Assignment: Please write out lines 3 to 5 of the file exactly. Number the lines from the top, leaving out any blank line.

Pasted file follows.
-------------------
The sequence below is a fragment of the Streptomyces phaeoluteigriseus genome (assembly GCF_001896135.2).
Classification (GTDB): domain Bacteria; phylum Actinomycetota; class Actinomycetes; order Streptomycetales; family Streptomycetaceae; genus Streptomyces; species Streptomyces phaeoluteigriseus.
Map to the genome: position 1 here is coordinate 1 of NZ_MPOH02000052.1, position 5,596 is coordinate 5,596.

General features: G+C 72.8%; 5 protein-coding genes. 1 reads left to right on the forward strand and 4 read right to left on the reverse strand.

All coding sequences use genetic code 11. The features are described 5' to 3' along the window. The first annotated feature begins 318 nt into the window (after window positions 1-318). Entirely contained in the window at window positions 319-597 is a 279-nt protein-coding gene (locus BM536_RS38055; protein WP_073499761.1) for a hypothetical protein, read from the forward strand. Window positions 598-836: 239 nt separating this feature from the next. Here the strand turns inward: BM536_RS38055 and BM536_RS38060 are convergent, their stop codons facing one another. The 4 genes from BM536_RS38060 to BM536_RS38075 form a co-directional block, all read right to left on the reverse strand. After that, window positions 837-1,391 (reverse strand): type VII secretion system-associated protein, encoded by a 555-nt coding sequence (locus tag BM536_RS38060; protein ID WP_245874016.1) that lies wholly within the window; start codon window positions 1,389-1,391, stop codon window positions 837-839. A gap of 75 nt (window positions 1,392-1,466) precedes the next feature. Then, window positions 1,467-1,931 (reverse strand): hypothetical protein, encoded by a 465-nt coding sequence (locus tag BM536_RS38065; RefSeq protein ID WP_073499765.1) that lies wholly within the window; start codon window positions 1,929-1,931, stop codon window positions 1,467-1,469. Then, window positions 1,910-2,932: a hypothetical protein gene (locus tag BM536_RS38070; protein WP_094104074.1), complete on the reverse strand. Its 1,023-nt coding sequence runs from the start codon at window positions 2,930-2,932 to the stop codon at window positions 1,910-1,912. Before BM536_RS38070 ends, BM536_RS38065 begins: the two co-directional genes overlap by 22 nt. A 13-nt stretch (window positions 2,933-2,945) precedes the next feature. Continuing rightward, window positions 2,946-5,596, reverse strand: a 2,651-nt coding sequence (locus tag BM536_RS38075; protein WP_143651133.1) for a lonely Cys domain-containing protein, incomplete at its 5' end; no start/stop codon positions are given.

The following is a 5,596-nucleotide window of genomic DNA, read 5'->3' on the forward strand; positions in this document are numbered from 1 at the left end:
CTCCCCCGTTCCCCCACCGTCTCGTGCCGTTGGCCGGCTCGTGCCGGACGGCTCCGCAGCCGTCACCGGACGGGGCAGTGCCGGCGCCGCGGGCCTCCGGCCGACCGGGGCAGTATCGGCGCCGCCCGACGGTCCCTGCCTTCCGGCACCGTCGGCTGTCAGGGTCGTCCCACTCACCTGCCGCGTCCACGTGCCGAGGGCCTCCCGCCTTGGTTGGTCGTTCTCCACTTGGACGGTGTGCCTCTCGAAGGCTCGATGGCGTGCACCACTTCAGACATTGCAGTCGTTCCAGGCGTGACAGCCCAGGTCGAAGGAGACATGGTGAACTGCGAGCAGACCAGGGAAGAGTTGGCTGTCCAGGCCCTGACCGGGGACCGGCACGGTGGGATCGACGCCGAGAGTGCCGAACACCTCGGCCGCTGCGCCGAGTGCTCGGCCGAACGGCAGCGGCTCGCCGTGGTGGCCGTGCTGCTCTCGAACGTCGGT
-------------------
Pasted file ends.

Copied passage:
Map to the genome: position 1 here is coordinate 1 of NZ_MPOH02000052.1, position 5,596 is coordinate 5,596.

General features: G+C 72.8%; 5 protein-coding genes. 1 reads left to right on the forward strand and 4 read right to left on the reverse strand.

All coding sequences use genetic code 11. The features are described 5' to 3' along the window. The first annotated feature begins 318 nt into the window (after window positions 1-318). Entirely contained in the window at window positions 319-597 is a 279-nt protein-coding gene (locus BM536_RS38055; protein WP_073499761.1) for a hypothetical protein, read from the forward strand. Window positions 598-836: 239 nt separating this feature from the next. Here the strand turns inward: BM536_RS38055 and BM536_RS38060 are convergent, their stop codons facing one another. The 4 genes from BM536_RS38060 to BM536_RS38075 form a co-directional block, all read right to left on the reverse strand. After that, window positions 837-1,391 (reverse strand): type VII secretion system-associated protein, encoded by a 555-nt coding sequence (locus tag BM536_RS38060; protein ID WP_245874016.1) that lies wholly within the window; start codon window positions 1,389-1,391, stop codon window positions 837-839. A gap of 75 nt (window positions 1,392-1,466) precedes the next feature. Then, window positions 1,467-1,931 (reverse strand): hypothetical protein, encoded by a 465-nt coding sequence (locus tag BM536_RS38065; RefSeq protein ID WP_073499765.1) that lies wholly within the window; start codon window positions 1,929-1,931, stop codon window positions 1,467-1,469. Then, window positions 1,910-2,932: a hypothetical protein gene (locus tag BM536_RS38070; protein WP_094104074.1), complete on the reverse strand. Its 1,023-nt coding sequence runs from the start codon at window positions 2,930-2,932 to the stop codon at window positions 1,910-1,912. Before BM536_RS38070 ends, BM536_RS38065 begins: the two co-directional genes overlap by 22 nt. A 13-nt stretch (window positions 2,933-2,945) precedes the next feature. Continuing rightward, window positions 2,946-5,596, reverse strand: a 2,651-nt coding sequence (locus tag BM536_RS38075; protein WP_143651133.1) for a lonely Cys domain-containing protein, incomplete at its 5' end; no start/stop codon positions are given.